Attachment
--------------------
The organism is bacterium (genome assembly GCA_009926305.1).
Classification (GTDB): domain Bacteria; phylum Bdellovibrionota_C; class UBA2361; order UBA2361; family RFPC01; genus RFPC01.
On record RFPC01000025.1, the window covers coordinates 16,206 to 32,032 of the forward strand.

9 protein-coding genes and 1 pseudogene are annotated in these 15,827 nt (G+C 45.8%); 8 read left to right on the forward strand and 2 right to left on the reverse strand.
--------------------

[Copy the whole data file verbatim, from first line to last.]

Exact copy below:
The organism is bacterium (genome assembly GCA_009926305.1).
Classification (GTDB): domain Bacteria; phylum Bdellovibrionota_C; class UBA2361; order UBA2361; family RFPC01; genus RFPC01.
On record RFPC01000025.1, the window covers coordinates 16,206 to 32,032 of the forward strand.

9 protein-coding genes and 1 pseudogene are annotated in these 15,827 nt (G+C 45.8%); 8 read left to right on the forward strand and 2 right to left on the reverse strand.